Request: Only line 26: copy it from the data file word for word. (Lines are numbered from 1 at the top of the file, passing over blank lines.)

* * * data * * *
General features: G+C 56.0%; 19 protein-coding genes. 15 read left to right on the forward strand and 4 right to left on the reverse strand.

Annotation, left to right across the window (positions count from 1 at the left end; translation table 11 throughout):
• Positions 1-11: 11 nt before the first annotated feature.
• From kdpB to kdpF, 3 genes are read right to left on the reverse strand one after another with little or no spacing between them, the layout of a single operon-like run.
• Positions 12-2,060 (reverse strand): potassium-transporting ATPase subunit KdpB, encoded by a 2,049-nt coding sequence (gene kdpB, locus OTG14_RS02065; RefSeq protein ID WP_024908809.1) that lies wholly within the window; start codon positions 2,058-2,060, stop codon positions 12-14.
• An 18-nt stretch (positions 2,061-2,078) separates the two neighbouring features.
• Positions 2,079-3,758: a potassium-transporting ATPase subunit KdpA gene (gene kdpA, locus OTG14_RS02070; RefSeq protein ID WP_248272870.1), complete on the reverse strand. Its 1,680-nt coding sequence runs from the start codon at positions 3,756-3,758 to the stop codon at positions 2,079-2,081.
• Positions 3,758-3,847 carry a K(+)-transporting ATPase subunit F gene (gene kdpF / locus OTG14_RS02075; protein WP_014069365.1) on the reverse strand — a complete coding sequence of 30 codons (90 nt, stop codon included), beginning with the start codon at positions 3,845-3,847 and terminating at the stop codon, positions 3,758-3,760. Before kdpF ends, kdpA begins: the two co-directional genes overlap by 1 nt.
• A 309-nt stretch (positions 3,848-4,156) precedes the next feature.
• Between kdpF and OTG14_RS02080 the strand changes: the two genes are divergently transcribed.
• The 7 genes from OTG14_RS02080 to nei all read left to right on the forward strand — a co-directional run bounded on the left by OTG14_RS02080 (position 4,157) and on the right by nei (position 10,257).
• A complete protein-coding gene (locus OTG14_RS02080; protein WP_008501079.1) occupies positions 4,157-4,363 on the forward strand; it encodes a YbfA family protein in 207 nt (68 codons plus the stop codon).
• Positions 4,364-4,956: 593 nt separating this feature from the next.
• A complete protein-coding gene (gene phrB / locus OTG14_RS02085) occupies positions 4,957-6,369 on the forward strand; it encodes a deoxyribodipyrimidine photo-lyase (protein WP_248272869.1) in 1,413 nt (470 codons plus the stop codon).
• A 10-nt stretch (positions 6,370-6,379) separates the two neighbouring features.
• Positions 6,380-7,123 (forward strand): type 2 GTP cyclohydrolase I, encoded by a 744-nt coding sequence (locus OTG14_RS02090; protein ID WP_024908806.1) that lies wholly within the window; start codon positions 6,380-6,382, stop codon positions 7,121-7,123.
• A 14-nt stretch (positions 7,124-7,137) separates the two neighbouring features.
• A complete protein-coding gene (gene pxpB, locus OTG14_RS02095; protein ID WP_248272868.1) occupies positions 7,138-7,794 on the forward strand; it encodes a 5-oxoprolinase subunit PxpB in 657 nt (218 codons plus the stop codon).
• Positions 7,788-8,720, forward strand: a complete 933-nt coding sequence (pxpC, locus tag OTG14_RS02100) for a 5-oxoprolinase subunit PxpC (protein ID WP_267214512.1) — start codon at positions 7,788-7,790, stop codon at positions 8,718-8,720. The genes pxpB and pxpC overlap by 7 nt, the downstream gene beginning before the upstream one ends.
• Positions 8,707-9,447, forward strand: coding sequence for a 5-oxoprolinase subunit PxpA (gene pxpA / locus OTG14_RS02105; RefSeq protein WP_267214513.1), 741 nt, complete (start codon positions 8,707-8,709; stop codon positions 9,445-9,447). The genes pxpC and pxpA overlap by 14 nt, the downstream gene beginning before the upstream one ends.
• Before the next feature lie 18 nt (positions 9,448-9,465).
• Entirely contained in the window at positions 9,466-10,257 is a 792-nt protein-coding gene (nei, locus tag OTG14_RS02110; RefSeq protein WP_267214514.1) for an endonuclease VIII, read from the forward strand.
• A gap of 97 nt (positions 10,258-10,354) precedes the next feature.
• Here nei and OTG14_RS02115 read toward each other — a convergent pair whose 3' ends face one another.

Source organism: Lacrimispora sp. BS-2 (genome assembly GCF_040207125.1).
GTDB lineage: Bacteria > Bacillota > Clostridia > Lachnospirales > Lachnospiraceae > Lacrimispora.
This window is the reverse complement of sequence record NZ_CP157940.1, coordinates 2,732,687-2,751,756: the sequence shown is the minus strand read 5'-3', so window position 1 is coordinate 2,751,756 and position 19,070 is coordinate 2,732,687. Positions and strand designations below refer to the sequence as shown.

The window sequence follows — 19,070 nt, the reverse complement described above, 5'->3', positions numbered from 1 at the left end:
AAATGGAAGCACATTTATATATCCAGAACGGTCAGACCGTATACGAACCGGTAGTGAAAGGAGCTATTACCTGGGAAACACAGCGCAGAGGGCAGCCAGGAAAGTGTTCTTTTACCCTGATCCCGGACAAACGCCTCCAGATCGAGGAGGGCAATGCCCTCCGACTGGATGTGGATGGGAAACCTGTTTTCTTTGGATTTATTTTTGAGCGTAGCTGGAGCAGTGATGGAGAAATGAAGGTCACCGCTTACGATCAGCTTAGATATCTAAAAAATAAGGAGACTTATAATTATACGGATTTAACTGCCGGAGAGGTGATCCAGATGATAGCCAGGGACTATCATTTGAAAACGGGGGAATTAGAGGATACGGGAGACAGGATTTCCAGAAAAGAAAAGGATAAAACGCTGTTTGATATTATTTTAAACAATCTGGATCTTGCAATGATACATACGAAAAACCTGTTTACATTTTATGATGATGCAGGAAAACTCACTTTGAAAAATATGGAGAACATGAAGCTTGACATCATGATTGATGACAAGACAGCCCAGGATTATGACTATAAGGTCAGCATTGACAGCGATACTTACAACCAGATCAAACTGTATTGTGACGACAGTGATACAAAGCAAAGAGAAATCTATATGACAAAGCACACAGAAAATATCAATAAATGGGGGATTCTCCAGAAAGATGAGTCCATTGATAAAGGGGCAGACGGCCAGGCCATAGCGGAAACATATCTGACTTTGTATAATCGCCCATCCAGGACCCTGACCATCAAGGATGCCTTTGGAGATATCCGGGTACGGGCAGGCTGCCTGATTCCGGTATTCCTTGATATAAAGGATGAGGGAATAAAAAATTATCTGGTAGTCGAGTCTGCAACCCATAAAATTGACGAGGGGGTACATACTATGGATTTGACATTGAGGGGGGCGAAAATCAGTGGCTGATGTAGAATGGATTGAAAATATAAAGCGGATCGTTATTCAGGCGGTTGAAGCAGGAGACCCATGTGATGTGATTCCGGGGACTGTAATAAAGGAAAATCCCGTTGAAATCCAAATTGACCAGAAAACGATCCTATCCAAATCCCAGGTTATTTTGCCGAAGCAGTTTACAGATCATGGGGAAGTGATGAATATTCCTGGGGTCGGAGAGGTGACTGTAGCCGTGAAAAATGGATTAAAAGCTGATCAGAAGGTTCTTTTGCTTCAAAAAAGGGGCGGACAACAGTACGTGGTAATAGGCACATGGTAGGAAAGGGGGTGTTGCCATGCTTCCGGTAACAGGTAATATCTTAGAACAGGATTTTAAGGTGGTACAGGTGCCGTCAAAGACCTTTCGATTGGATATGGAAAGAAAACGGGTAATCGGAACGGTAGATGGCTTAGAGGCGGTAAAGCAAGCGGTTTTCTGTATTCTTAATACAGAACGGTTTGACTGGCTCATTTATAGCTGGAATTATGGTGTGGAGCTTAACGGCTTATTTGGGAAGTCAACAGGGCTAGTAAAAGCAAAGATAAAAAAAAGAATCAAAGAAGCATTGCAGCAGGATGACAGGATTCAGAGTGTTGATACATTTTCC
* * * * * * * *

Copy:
GTDB lineage: Bacteria > Bacillota > Clostridia > Lachnospirales > Lachnospiraceae > Lacrimispora.